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Thinking

Thought Leadership for Healthy Food & Beverage Brands​

When to Rebrand and How to Do It Right

By Leonard Grape


Rebranding can lead to enormous success if done strategically and at the right time. But the question is, how do you know if rebranding will benefit your better-for-you F&B CPG product? What are the steps that you should take to execute it methodically?


Let’s start by taking a look at a couple of better-for-you F&B CPG brands that rebranded their businesses to achieve incredible growth.


In 2012, Oatly’s new CEO, Tony Peterson decided they needed to transform the brand completely if they want to expand to new market territories and reinforce the competitiveness of their alternative non-dairy milk.


They updated their brand positioning, niched down their primary audience, changed their identity, messaging, and completely rehauled their product packaging.

Old Branding

New Branding





Source: Better Marketing


A few months after their relaunch, they managed to increase their sales by up to 50% and growth just continued from there. They launched their IPO in 2021 and now Oatly is a multi-billion-dollar company.


Another example is RxBar, a better-for-you protein snack bar brand. When they started in 2013, it was an uphill battle to stand out in a crowded sector especially with the presence of other bigger protein snack brands.


Three years from launching, they decided it was time to rebrand their better-for-you product.

Old Branding

New Branding





Source: Delish


From the relaunch of their brand, their annual sales soared in just three years from $2M in 2014 to $160M dollar in 2017 and was later on acquired by Kellogg’s for $600M in 2018.


These examples show you the power of strategic rebranding and how it can massively influence your growth trajectory as a better-for-you F&B CPG product.


If you’re contemplating on when and why should you rebrand, these are some considerations that can help you decide:


Brand Stagnation


Some start a product without a formal brand. The founders of RxBar did their first packaging design through PowerPoint. Others fail to grow it overtime. With Oatly, they existed for two decades but didn’t see the growth they wanted for their business. The brand wasn’t thriving.


This is a case that I call - Brand Stagnation, or being in a position where you do not have a compelling brand yet or the brand that you are building just doesn’t cut it out. In this situation, rebranding can really save the day and literally the business.


To know if this is the case for you, assess the following:

  • Has your product been known for something that is unique to your brand?

  • Has it developed an intentional market perception towards it?

  • Does your brand strategy and identity positively affect business growth?

If it has remained substantially the same, if it still carries your first DIY packaging, if the market has evolved but your product hasn’t, then rebranding would make sense for you.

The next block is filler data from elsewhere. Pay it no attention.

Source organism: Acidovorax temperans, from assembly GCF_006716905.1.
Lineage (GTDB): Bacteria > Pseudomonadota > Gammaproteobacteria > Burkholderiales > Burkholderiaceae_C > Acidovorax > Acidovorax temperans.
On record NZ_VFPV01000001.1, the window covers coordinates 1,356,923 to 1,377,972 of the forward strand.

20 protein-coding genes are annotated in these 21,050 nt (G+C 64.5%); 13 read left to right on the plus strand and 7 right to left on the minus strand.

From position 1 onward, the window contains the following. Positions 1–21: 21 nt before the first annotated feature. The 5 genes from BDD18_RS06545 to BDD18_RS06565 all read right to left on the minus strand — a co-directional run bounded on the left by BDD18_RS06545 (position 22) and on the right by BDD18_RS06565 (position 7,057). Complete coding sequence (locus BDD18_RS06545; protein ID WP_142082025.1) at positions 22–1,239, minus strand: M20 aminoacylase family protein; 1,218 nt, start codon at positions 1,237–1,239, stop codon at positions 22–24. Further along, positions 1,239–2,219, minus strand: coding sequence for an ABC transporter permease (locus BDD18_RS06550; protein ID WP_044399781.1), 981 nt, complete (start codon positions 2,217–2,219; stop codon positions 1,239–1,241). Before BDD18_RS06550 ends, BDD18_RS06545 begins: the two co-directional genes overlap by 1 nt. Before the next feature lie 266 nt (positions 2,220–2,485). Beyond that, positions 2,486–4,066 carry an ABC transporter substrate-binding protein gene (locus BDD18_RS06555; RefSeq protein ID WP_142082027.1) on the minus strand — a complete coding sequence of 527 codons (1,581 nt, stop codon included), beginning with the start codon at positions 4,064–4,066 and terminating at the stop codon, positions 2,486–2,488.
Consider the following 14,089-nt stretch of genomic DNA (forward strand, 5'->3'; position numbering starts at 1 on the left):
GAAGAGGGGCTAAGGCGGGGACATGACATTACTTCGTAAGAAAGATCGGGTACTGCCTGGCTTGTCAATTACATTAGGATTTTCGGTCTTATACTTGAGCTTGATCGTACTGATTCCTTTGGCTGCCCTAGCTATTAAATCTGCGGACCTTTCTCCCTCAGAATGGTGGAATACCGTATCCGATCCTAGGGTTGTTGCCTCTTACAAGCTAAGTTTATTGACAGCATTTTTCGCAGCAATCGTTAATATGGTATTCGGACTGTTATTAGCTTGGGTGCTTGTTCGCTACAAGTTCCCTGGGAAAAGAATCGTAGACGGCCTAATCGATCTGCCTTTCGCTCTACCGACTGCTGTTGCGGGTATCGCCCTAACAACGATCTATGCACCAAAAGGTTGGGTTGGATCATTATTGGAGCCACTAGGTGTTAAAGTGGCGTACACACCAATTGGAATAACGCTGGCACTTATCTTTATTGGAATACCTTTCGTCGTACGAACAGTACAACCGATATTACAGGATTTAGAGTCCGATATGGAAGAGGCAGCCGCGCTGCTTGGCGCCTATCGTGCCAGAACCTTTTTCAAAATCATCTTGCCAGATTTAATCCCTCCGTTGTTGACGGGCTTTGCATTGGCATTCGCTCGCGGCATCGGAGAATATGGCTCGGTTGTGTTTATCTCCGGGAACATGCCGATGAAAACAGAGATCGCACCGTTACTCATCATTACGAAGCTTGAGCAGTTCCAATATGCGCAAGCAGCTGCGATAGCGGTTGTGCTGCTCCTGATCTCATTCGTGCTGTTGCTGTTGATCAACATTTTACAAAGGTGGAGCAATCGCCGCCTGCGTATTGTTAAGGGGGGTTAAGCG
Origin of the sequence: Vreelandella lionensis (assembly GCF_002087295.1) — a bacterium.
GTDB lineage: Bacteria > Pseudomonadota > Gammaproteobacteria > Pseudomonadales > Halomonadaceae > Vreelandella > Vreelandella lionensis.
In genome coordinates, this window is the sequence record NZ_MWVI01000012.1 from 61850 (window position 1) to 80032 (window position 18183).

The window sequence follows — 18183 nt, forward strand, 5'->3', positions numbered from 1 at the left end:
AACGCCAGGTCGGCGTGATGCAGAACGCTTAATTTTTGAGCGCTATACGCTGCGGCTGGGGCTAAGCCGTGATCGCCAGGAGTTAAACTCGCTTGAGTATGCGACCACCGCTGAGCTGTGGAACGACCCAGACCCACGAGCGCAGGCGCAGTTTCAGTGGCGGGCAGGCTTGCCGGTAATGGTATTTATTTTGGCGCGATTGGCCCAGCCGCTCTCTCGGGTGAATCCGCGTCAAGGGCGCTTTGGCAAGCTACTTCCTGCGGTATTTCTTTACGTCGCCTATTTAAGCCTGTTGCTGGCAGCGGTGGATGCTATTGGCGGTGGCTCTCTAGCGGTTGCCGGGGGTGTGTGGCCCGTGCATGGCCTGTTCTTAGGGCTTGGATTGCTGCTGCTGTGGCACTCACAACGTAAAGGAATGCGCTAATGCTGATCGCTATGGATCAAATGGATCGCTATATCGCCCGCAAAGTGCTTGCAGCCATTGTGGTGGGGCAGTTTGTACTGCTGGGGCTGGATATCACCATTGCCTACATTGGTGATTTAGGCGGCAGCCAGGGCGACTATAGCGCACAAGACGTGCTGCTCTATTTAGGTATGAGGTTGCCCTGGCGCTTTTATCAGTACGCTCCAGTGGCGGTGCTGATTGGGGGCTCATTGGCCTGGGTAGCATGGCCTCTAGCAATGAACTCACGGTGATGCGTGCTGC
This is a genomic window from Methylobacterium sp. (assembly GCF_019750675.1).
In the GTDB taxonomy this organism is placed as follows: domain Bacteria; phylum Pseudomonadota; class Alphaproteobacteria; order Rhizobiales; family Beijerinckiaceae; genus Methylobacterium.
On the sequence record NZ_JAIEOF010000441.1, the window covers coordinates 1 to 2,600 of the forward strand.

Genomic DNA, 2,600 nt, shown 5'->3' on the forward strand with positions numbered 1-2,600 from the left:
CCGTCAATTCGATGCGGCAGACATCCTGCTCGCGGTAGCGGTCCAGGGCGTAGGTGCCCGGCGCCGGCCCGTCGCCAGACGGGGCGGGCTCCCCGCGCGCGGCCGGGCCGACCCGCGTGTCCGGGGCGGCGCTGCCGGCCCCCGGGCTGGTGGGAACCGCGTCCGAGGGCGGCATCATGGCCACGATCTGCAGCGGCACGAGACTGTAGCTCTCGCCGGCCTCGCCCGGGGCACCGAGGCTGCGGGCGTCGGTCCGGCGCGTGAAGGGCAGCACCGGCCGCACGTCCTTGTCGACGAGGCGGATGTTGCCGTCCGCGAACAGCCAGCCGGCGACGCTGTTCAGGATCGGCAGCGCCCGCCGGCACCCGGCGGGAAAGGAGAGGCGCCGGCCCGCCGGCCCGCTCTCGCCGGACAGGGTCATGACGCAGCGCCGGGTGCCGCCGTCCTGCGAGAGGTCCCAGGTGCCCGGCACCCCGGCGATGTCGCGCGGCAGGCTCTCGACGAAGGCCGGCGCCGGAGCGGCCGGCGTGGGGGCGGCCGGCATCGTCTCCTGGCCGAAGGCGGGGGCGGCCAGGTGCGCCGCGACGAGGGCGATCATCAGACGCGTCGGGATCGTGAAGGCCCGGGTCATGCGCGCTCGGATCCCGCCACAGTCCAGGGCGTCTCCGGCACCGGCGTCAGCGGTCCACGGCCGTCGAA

Market Pivot


A rebranding guided by market conditions is a wise move.


This consideration is driven by the behavior of your target customers and the relationship that your brand has built with them.

  • Does your current product name do not resonate with your market?

  • Does your messaging need to be refined to connect to your audience?

  • Are you now shifting to target a new market demographics?

It can also be influenced by your key business transitions. For example, if you are looking to enter a new market territory, expanding to offer more product lines or new flavors, rebranding can be your anchor point that can help your brand sail toward the right directions relative to your market.


Competition


If the competition in your product category is so intense, then the only way you can thrive is if you manage to build a brand that is differentiated and would have a unique personality.


It can also be that your brand has been existing in your category for a long while now and new players have arrived. You would need to maintain and reinforce your relevance from the increasing competition.


Rebranding or branding in general is foundational to the success of a better-for-you F&B CPG company. It will allow you to clearly understand who you are as a brand and how you can better compete with and win against the competition.


Brand Elevation


At the end of it all, the ultimate goal for rebranding must be to push your brand forward, higher, and stronger. It’s about the need to further elevate your brand to achieve your business goals.


When you do rebrand, these are the core elements that you need to focus on:

  1. Brand Vision – where do you want to take your brand in five years’ time?

  2. Brand Proposition – what makes your product unique and the value that you bring?